Trauma Recovery: 6 Ways Your Body Can Be an Ally

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Written by Gwen Blumberg Islam, LSW, Clinician for High Focus Centers in Paramus

Often after experiencing trauma, the body can start to feel disconnected or even like the enemy, and reconnecting to it can be a scary thing to consider. There was likely a time when being in your body was a painful place to be, and it might have seemed safer, and even necessary, to disconnect from it.

There’s a good chance your body might still experience pain or discomfort as a result of past trauma, and it’s only natural to have an initial urge to avoid that. However, because trauma has occurred in the body, it also plays a critical role in healing in a variety of ways. To help you through the healing process, we’d like to share 6 ways that your body can be an ally during trauma recovery.

1.  Understand Your Body’s Response to Traumatic Experiences

The more you know about why your body and brain respond the way they do to traumatic experiences and reminders, the better your ability to navigate them. It is important for you and your supporters to recognize that your fear response is no more of a conscious choice than it is to jump when startled

As humans, our brains are composed of different parts that serve different functions. When our brain identifies a threat, such as a reminder of past trauma, the older, more primitive part of our brain that acts like an alarm system initiates the fear response of fight, flight or freeze. When we are experiencing that fear response, the thinking part of our brain is no longer able to function the way it does when we are calm. That’s why our thoughts may get scattered or our minds may go blank, it may be more difficult to find the words to talk and feel almost impossible to think logically about what we should do.

Depending on our type of fear response, we may end up lashing out at others, avoiding, or shutting down. While these responses can be incredibly painful, it doesn’t mean that you are “broken” or “bad”- it is actually the brain doing exactly what it has evolved to do over thousands of years to keep us safe in what it perceives as life-threatening situations.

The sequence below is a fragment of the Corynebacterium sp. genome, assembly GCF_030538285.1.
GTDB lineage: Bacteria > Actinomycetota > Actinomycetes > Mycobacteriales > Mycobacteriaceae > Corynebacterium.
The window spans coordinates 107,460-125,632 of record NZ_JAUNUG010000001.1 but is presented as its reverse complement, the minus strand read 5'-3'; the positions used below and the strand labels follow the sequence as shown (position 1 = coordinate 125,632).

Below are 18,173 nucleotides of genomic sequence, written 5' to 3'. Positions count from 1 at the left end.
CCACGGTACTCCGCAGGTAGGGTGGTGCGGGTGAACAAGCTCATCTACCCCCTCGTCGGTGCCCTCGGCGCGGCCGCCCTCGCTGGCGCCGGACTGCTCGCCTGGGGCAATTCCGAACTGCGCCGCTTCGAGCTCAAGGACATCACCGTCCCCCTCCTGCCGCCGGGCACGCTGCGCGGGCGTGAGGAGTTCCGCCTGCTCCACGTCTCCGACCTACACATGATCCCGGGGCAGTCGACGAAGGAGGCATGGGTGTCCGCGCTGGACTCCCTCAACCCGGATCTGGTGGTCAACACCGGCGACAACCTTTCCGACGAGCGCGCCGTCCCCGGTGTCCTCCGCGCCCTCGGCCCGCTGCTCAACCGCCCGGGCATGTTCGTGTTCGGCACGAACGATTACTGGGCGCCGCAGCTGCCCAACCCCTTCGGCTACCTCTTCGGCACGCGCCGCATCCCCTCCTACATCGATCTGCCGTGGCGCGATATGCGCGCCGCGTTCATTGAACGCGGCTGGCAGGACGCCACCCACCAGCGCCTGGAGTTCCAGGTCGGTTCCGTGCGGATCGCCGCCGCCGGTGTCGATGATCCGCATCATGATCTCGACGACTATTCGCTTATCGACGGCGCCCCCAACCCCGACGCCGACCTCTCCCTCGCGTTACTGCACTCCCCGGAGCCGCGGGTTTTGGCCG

When a person has experienced trauma, the alarm system in the brain can become hypersensitive to perceived threats, and lead to these responses happening much more frequently even when there is no inherent danger anymore. When we can recognize this response is happening, we can more effectively manage our resulting thoughts, feelings, and actions.

2. Ground Yourself with Your 5 Senses

Traumatic memories can pull you into the past, while anxiety and hypervigilance project fear into the future. If you connect with your body in the present moment, you can get some distance from the thoughts that do not serve you. After all, the present is the only place where any of us can create change.

You can ground yourself by looking around your surroundings for objects tied to your five senses. Try to find:

  • 5 different things you can see in the room
  • 4 things you can physically touch
  • 3 things you can hear
  • 2 things you can smell,
  • 1 thing you can taste.

Did you notice anything you didn’t before? If you are going to a stressful event or talking about your trauma, try holding a grounding object (a worry stone, beaded bracelet, or fidget toy) or use a strong, pleasing scent such as a diffuser or essential oils. Focusing on the physical sensations while you talk can help you stay clear and grounded.

Learn How High Focus Centers Can Help You Recover From Trauma

3. Create Body Awareness

Getting in touch with your body sensations can help you gain a better understanding of your triggers, catch your responses sooner so you can use calming techniques, and give you a better sense of what tools will be most effective.